2
$\begingroup$

Consider the set of the first $n$ integers $\lbrace 1,\dots,n\rbrace$ and consider a subset $B\subset\lbrace 1,\dots,n\rbrace$ of $m\leq n$ elements. We say that $B$ is good if the partition of $B$ into subsets of consecutive integers are of lengths $2^k-1$ for some $k$. For example:

  • $\lbrace 1,3,6,9\rbrace$ is partitioned into $\lbrace 1\rbrace,\lbrace 3\rbrace,\lbrace 6\rbrace,\lbrace 9\rbrace$. Hence, it is good since all these subsets have $1=2^1-1$ elements.
  • $\lbrace 1,2,3,6,9\rbrace$ is partitioned into $\lbrace 1,2,3\rbrace,\lbrace 6\rbrace,\lbrace 9\rbrace$. Hence, it is good since all these subsets have length $3=2^2-1$ or $1=2^1-1$.
  • $\lbrace 1,2,6,9\rbrace$ is partitioned into $\lbrace 1,2\rbrace,\lbrace 6\rbrace,\lbrace 9\rbrace$. Hence, it is bad since there is a subset of length $2$.

Given $n\geq m$ I want to compute the number $S_{n,m}$ of good subsets of $m$ elements over a set of $n$ elements. I've tried to do a systematic approach to count all the cases:

  • First, count the numbers of good subsets such that all the subsets of the partition have length $1$
  • Second, count the numbers of good subsets such that all the subsets of the partition have length $1$ except for one of length $3$
  • Third, count the numbers of good subsets such that all the subsets of the partition have length $1$ except for two of length $3$ $\dots$
  • Now, count the numbers of good subsets such that all the subsets of the partition have length $3$ except for at most $2$ of length $1$ (this is the remainder of $m$ mod $3$)

And then go to the case where there is a subset of length $7$ and so on. I can compute the number of any of these subsets, but it is a very long task and there are a lot of possible combinations, so it doesn't seems the right approach. Perhaps we can find a reccursion that $S_{m,n}$ has to satisfy, but I am not able to do it.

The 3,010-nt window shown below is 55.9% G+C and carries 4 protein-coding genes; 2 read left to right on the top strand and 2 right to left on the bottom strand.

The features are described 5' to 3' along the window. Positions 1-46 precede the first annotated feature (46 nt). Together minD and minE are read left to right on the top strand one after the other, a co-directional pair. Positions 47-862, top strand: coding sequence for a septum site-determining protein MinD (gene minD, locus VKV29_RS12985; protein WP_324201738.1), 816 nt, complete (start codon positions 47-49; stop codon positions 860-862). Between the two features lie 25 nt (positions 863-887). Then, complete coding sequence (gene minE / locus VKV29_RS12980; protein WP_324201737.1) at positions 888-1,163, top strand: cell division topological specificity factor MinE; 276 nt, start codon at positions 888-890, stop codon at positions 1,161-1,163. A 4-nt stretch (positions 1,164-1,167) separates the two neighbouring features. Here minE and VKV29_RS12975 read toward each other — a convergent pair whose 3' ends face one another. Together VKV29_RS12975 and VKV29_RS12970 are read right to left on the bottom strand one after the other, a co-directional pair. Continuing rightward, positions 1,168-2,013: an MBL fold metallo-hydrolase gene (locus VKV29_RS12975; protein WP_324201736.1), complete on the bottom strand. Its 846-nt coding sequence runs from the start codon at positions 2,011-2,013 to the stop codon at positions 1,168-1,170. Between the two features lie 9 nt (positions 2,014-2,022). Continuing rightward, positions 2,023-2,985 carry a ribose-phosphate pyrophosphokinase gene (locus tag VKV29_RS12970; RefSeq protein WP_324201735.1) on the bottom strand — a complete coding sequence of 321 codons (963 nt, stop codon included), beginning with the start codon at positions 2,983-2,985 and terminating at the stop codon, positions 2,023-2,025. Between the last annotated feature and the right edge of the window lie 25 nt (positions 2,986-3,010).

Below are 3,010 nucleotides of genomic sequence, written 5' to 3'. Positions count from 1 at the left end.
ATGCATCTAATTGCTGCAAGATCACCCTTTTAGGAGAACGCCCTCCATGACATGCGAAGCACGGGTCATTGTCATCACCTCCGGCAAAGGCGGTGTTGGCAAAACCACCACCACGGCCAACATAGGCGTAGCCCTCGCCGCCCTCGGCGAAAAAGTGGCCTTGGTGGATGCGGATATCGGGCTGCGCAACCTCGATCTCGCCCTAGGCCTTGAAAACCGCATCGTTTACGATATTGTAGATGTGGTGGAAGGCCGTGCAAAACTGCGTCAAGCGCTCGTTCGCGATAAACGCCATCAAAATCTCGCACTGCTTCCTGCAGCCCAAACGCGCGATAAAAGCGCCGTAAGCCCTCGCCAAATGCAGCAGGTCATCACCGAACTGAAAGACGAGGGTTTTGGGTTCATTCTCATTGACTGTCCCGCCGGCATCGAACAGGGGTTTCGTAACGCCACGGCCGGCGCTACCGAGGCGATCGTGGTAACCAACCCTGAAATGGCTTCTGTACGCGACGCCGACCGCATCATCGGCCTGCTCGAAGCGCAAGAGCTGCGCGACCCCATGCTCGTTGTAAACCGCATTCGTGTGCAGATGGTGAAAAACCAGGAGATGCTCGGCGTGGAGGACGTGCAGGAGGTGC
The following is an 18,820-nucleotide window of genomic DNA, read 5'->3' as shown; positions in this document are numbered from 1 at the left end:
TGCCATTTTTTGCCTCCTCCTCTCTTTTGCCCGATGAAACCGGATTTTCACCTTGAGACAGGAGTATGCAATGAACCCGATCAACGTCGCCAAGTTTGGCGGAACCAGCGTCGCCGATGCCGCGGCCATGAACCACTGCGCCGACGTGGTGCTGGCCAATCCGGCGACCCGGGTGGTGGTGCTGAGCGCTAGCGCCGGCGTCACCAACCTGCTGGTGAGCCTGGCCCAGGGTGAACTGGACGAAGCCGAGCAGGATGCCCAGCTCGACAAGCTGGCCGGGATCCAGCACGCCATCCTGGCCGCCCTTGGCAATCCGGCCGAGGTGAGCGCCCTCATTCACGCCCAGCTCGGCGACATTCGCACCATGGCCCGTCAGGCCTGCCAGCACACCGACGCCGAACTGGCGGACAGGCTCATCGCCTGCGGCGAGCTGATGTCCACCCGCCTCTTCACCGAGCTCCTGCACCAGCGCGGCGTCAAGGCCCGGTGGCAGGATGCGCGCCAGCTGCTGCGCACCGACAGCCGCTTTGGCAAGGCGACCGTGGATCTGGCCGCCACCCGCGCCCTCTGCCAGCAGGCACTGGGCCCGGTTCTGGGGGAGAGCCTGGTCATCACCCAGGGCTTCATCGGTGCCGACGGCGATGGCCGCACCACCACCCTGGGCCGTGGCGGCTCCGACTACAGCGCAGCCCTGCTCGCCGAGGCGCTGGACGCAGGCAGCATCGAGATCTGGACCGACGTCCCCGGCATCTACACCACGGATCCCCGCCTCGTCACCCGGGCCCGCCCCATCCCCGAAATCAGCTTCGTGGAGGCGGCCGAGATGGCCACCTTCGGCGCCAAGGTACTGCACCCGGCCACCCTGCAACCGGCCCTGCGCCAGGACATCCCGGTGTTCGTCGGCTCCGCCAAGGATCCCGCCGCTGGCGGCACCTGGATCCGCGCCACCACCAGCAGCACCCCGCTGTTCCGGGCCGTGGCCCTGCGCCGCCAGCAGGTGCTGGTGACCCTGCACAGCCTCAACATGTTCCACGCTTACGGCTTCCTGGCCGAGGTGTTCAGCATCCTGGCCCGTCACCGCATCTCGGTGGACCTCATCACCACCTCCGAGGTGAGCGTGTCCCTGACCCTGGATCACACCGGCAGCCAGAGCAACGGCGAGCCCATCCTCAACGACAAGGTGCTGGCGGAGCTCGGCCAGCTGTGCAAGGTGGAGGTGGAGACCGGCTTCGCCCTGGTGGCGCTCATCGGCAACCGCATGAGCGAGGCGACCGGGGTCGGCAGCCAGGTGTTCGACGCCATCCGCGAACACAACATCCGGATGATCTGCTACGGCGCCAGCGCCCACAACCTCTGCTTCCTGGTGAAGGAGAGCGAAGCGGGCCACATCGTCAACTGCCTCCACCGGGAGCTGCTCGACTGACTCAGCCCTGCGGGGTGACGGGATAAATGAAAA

Any help will be thanked.

$\endgroup$
2
  • $\begingroup$ Are you aware of stars and bars? And Inclusion/Exclusion principle? Because these tools will likely be helpful in making progress towards an answer. And I suspect you can get an answer in the form of sum(s) of binomial coefficients (due to stars and bars), but I doubt there will be a nice, simple, closed formula. $\endgroup$ Apr 25, 2023 at 9:03
  • $\begingroup$ @AdamRubinson A sum of binomial coefficients is ok, I dont think either that there will be a closed formula. Indeed it would be suprising to find a closed formula. $\endgroup$
    – Marcos
    Apr 25, 2023 at 9:58

1 Answer 1

1
$\begingroup$

Let $N(m,t)$ denote the number of solutions of the equation $$x_1+\cdots+x_t=m$$ where $x_1,\dots,x_t$ are integers of the form $2^k-1$.

For example, $N(10,4)=8$, since $$10=7+1+1+1=1+7+1+1=1+1+7+1=1+1+1+7=3+3+3+1=3+3+1+3=3+1+3+3=1+3+3+3;$$ also $N(10,2)=2$, $N(10,6)=15$, $N(10,8)=8$, $N(10,10)=1$, and $N(10,t)=0$ in all other cases.

For $n\ge m$ we have $$S_{n.m}=\sum_tN(m,t)\binom{n-m+1}t.$$ For example: $$S_{n,10}=2\binom{n-9}2+8\binom{n-9}4+15\binom{n-9}6+8\binom{n-9}8+\binom{n-9}{10}$$ $$S_{n,1}=\binom n1$$ $$S_{n,2}=\binom{n-1}2$$ $$S_{n,3}=\binom{n-2}1+\binom{n-2}3$$ $$S_{n,4}=2\binom{n-3}2+\binom{n-3}4$$

$\endgroup$
2
  • $\begingroup$ Thanks!!! Do you know if there is an explicit formula for $N(m,t)$? I want to use a compute to compute $S_{n,m}$ so anything, even if it is a realy complex formula, will help. $\endgroup$
    – Marcos
    Apr 25, 2023 at 10:02
  • $\begingroup$ No, I don't, sorry. $\endgroup$
    – bof
    Apr 25, 2023 at 10:30

You must log in to answer this question.

Not the answer you're looking for? Browse other questions tagged .